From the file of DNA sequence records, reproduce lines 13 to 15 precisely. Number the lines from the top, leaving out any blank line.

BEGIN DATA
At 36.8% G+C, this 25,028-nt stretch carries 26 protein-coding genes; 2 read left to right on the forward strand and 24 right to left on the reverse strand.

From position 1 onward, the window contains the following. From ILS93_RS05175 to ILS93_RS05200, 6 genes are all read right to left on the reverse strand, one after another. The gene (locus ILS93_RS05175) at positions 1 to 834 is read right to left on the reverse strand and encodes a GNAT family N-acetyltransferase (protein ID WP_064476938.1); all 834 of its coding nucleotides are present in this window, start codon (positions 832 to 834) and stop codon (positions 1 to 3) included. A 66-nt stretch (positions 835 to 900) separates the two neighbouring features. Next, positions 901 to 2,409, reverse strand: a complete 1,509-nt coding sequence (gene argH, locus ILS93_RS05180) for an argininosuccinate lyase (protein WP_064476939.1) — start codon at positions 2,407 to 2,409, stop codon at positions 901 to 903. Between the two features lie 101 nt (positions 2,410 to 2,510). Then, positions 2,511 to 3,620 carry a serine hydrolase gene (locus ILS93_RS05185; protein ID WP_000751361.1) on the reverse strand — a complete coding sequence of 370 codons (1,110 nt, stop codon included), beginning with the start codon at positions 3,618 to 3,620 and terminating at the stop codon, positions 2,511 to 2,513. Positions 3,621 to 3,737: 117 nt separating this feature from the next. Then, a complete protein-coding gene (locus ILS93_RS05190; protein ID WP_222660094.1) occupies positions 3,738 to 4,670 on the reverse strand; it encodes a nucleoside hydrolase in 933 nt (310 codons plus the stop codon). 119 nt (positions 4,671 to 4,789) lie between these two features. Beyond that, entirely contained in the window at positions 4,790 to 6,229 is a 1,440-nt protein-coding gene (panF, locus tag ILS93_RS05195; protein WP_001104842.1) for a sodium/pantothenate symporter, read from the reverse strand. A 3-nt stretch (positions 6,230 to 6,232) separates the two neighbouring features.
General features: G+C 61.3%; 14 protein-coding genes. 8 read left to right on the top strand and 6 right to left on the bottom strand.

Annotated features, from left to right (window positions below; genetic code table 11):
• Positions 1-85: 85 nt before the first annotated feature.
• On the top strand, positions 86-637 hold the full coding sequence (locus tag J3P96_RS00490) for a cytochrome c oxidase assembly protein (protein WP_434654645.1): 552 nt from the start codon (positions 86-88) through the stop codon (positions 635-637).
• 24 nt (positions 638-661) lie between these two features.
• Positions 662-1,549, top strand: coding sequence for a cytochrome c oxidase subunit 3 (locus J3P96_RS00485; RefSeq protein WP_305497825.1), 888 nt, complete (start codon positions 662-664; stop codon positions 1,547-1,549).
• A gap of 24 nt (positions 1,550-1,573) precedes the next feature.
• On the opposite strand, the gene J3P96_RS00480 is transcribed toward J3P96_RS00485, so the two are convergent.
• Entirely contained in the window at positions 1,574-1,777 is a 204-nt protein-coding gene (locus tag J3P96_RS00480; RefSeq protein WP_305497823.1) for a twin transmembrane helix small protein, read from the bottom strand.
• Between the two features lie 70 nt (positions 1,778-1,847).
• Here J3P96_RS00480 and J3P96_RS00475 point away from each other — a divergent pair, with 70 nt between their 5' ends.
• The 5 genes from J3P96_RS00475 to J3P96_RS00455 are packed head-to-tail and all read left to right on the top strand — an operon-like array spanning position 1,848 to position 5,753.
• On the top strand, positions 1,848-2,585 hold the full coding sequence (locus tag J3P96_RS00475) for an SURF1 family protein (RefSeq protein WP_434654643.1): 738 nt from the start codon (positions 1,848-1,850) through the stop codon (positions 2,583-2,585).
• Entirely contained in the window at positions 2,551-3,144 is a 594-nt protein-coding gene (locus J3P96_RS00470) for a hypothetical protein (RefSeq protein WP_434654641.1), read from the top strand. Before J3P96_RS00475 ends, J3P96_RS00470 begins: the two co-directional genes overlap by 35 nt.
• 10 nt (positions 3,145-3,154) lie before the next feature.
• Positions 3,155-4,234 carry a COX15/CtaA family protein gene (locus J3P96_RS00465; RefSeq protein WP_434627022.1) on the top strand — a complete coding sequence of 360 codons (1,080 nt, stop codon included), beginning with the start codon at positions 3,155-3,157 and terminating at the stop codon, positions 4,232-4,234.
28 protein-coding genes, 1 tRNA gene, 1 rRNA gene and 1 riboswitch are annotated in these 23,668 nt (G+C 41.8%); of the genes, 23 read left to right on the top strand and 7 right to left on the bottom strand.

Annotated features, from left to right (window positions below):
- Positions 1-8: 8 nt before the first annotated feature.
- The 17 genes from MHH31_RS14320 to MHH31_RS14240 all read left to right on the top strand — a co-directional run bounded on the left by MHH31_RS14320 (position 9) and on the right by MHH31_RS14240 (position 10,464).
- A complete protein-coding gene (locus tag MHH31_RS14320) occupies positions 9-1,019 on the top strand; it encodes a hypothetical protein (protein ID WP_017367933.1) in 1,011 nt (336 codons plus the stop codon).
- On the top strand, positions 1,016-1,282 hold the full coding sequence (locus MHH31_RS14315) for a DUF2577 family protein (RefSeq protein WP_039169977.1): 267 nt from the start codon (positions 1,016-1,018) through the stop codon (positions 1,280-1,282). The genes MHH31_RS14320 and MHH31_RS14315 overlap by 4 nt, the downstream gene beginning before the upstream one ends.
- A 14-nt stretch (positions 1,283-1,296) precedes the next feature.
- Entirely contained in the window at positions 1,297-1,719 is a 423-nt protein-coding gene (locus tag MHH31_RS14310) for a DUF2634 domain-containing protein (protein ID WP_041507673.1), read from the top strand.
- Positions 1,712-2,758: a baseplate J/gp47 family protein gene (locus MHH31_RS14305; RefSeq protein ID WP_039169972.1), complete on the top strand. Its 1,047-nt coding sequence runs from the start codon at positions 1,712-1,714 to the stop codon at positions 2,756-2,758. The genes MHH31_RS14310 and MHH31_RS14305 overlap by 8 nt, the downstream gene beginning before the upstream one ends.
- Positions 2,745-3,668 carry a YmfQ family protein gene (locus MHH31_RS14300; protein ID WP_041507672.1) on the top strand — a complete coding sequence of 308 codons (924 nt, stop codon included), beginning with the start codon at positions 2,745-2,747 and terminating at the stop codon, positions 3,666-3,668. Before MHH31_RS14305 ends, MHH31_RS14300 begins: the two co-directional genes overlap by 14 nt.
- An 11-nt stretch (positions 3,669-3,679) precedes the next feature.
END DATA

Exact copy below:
• Here J3P96_RS00480 and J3P96_RS00475 point away from each other — a divergent pair, with 70 nt between their 5' ends.
• The 5 genes from J3P96_RS00475 to J3P96_RS00455 are packed head-to-tail and all read left to right on the top strand — an operon-like array spanning position 1,848 to position 5,753.
• On the top strand, positions 1,848-2,585 hold the full coding sequence (locus tag J3P96_RS00475) for an SURF1 family protein (RefSeq protein WP_434654643.1): 738 nt from the start codon (positions 1,848-1,850) through the stop codon (positions 2,583-2,585).